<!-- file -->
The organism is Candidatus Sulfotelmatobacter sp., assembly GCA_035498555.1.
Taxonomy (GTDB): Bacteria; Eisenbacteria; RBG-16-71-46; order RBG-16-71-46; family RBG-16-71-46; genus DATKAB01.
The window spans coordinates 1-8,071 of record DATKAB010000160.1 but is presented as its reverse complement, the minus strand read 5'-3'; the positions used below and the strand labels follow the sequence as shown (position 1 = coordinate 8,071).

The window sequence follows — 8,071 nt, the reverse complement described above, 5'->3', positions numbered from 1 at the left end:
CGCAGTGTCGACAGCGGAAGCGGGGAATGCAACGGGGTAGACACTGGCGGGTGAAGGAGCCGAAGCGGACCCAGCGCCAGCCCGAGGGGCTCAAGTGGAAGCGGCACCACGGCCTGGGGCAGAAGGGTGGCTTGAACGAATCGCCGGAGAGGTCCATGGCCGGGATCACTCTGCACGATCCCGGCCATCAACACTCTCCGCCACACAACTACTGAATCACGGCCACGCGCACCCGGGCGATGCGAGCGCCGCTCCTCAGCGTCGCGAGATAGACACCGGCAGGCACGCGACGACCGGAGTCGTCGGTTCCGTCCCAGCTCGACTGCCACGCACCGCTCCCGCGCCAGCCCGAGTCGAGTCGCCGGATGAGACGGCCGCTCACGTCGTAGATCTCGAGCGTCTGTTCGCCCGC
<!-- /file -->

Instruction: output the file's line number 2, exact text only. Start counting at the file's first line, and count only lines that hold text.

Taxonomy (GTDB): Bacteria; Eisenbacteria; RBG-16-71-46; order RBG-16-71-46; family RBG-16-71-46; genus DATKAB01.